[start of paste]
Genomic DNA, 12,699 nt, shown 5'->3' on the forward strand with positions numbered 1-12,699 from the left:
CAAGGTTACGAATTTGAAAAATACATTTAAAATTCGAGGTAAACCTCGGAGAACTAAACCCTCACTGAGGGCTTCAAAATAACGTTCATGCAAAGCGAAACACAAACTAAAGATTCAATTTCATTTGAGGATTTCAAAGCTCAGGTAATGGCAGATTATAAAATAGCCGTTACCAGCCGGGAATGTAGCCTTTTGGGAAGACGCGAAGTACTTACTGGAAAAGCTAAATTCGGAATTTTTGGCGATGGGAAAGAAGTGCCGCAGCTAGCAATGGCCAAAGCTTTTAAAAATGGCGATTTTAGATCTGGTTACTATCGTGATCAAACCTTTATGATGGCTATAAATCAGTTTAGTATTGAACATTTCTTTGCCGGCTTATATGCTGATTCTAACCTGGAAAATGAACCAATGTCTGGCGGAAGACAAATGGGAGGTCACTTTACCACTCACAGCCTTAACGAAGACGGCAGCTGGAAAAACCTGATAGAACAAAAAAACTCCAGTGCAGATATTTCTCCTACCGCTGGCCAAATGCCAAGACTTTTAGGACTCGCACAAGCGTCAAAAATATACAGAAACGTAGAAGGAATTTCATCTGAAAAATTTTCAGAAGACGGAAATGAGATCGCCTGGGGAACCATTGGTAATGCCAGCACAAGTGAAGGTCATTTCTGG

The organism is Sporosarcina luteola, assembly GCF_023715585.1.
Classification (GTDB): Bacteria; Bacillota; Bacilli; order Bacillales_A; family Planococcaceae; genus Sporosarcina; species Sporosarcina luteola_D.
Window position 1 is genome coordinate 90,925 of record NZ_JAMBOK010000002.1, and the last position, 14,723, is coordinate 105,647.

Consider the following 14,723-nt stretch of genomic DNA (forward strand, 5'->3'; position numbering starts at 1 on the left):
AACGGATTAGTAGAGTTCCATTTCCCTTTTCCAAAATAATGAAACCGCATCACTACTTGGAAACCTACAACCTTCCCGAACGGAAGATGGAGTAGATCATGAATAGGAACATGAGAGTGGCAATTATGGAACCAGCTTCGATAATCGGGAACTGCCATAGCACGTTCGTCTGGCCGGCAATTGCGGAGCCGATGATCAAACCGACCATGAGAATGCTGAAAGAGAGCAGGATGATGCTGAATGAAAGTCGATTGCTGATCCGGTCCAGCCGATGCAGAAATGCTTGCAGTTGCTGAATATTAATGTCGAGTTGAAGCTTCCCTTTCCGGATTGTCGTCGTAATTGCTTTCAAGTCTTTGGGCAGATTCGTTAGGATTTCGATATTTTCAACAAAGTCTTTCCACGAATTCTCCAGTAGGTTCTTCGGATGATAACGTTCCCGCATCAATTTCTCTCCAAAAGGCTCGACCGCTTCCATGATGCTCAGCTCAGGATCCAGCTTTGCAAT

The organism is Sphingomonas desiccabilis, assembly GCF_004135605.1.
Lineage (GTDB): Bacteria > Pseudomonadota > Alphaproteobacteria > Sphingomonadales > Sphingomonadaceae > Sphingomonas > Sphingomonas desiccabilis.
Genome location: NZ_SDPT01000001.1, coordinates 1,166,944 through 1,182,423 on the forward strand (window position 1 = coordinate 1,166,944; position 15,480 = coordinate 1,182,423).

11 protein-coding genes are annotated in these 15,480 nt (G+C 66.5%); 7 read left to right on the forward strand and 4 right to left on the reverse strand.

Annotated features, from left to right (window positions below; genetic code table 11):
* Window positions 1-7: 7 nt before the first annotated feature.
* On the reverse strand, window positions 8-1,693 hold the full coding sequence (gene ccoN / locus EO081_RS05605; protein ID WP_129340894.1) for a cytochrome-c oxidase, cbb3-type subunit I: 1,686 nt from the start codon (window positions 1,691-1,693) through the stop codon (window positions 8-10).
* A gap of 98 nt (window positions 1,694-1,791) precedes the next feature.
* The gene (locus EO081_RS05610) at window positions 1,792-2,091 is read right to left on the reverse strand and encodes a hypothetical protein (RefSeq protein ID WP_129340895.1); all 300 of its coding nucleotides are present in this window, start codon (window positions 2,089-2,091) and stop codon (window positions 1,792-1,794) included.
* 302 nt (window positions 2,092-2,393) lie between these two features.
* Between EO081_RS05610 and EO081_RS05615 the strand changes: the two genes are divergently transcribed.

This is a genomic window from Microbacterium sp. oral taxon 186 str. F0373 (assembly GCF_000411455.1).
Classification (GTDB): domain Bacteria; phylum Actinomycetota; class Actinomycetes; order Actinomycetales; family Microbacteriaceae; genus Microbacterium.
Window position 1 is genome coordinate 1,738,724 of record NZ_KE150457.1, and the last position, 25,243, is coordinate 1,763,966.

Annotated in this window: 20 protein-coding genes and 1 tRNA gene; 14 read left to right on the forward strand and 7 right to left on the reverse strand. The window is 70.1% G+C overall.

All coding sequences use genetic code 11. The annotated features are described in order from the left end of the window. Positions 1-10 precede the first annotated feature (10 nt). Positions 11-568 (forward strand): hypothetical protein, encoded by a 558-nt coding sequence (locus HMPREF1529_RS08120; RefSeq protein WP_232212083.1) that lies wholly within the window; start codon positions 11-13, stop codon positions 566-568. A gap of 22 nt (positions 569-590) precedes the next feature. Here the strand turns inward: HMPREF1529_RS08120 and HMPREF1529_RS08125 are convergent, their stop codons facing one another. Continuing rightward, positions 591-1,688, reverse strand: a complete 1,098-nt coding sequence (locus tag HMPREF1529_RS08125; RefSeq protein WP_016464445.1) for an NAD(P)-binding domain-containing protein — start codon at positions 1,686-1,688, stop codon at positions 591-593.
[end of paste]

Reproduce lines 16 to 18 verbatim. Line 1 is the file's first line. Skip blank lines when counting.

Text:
* The gene (locus EO081_RS05610) at window positions 1,792-2,091 is read right to left on the reverse strand and encodes a hypothetical protein (RefSeq protein ID WP_129340895.1); all 300 of its coding nucleotides are present in this window, start codon (window positions 2,089-2,091) and stop codon (window positions 1,792-1,794) included.
* 302 nt (window positions 2,092-2,393) lie between these two features.
* Between EO081_RS05610 and EO081_RS05615 the strand changes: the two genes are divergently transcribed.